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Why South African and Namibian cheetahs coming to India is risky

The first batch comprising four males and as many female cheetahs is expected to arrive from Namibia by August 15. South Africa plans to provide more cheetahs to India until the population is viable.

Why South African and Namibian cheetahs coming to India is risky
New Delhi, First Published Aug 7, 2022, 2:39 PM IST

The first-of-its-kind project in the world to introduce South African and Namibian cheetahs into Indian wildlife reserves can pose challenges and provide unique research opportunities, a leading South African expert has said.

Also Read: Wheels in motion to reintroduce Cheetahs in India

According to Professor Adrian Tordiffe of the University of Pretoria, who has been closely associated with the ambitious plan to send 12 cheetahs from South Africa, as well as an unknown number from neighbouring Namibia to India to mark the 75th anniversary of independence on August 15, said that the majestic beasts will be transported a day after South African President Cyril Ramaphosa signs a Memorandum of Understanding.

The cheetahs are to be introduced in Madhya Pradesh and Rajasthan. Professor Tordiffe will travel to India with the cheetahs after receiving the relevant CITES documentation.
India and Namibia had last month signed a pact to reintroduce the cheetahs, which had been declared extinct in the country in 1952.

According to officials, the first batch comprising four males and as many female cheetahs will arrive from Namibia by August 15.

Tordiffe said South Africa plans to provide more cheetahs to India until the population is viable.

Stating that there could be large-scale collaboration on scientific research with Indian counterparts to understand more about the reintroduction, he estimated that at least 50 or 60 cheetahs will go to India within the next five or six years.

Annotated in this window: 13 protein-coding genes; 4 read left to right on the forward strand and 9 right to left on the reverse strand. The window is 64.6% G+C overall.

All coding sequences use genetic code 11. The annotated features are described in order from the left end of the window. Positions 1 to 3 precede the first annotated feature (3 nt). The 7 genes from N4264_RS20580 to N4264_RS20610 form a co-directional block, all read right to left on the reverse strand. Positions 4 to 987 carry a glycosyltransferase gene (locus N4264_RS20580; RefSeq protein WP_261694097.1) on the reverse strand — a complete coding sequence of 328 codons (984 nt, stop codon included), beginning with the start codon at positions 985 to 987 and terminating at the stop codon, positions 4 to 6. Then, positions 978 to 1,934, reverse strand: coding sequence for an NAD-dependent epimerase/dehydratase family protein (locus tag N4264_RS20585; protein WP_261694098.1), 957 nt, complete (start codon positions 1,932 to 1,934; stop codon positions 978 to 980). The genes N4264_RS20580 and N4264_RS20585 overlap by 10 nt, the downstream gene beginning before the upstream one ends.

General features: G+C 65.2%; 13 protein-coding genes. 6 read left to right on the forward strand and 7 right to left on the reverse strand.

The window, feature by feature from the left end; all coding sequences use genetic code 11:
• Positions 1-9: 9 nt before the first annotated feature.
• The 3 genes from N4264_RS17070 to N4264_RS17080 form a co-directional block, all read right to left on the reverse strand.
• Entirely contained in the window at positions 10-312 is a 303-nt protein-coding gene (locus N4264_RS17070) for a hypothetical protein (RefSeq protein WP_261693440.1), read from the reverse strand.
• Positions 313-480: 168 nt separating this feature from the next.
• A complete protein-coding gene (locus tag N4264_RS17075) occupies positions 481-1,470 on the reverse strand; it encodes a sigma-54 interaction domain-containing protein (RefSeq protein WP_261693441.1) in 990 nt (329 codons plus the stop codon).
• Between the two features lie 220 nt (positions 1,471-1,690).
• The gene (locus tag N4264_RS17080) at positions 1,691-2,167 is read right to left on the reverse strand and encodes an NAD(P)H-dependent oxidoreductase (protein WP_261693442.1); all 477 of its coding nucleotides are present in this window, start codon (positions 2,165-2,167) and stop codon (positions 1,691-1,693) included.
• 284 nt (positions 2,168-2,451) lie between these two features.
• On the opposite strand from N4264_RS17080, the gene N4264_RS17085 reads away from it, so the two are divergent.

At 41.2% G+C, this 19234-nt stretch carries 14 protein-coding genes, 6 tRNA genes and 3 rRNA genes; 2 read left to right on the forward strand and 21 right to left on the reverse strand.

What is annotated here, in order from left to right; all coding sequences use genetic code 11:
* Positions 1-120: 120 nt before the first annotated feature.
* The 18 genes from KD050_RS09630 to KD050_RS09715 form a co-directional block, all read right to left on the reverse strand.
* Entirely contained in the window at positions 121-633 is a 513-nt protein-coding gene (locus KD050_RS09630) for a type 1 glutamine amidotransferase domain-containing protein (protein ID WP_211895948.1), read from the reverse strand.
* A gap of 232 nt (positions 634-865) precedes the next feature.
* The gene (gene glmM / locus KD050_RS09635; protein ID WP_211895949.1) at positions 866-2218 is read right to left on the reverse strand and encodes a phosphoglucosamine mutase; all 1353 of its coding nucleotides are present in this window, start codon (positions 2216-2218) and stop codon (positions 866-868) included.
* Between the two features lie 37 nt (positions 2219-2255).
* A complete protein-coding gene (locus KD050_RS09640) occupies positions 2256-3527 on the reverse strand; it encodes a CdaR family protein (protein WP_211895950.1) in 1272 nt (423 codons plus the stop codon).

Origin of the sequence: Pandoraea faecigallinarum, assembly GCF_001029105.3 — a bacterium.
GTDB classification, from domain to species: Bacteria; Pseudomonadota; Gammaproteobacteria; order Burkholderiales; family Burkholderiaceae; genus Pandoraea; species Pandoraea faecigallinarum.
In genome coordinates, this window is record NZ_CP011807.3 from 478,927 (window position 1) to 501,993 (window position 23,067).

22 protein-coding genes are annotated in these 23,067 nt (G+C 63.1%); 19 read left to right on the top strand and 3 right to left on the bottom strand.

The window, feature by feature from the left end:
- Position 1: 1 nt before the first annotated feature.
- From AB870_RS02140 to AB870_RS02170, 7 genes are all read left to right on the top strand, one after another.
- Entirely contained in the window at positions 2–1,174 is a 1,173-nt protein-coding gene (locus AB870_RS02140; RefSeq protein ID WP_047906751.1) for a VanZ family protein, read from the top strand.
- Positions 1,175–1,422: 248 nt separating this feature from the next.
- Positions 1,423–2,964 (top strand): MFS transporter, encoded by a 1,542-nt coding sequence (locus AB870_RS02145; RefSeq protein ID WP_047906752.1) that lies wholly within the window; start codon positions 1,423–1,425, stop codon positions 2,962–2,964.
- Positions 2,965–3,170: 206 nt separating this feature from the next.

Tordiffe highlighted that this was the first large carnivore that is being introduced from one continent to another.

The cheetahs will find a new home in the Kuno-Palpur National Park (KNP) in Madhya Pradesh's Sheopur district. The park, originally developed to be the second home for Asiatic lions in India besides Gir, was selected as a habitat for the African cheetah by a Supreme Court-mandated expert committee in January 2021.

Tordiffe highlighted the free roaming of cattle as the biggest challenge to introducing endangered cats in Madhya Pradesh and Rajasthan.

"It's supposed to be a protected park, but cattle are going in there. The walls that are supposed to keep the cattle out are broken. The real problem is that there are no real keystone species to drive the conservation for those areas," he said.

"The local conservation officers, I think, don't really have any incentive to try and keep the cattle or the people out of those areas," he said.

Tordiffe said there was better management of the tiger reserves in India. If these (proposed cheetah) areas are compared to the tiger reserves in India, there are a host of animals there besides the tigers. The main reason you have such diversity in those reserves is that the cattle are kept out, and the people stay out of the reserves, so you have a low human impact in those areas, he said.

Tordiffe explained that there were two main reasons for the project. "One is what the cheetah can do for India in those reserves in the drier parts of the country and how they can drive the conservation of other endangered species and protect the bushlands and the savannah in that area. The second reason is what the introduction can do for the overall cheetah conservation worldwide, not just as a sub-species in India. It's worthwhile to take a calculated risk here to see how the project can benefit the cheetah population" he said.

The plan to introduce the cheetah by November last year in Madhya Pradesh's Kuno, spread over 750 kilometres in the state's Chambal region, suffered a setback due to the COVID-19 pandemic. The Kuno national park has a good prey base for cheetahs, comprising the nilgai, wild pig, spotted deer, four-horned antelope, chinkara and sambar.

The cheetah is considered vulnerable under the International Union for Conservation of Nature's (IUCN) red list of threatened species, with a declining population of less than 7,000 found primarily in the African savannas. 

A majority of the world's 7,000 cheetahs live in South Africa, Botswana and Namibia. Cheetah became extinct in India, mainly due to over-hunting and habitat loss. The last Cheetah was killed in 1948 in the Sal forests of Chhattisgarh's Koriya district. They were hunted down because of the bounty offered by the erstwhile British rulers, who regarded them as vermin.

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With PTI Inputs

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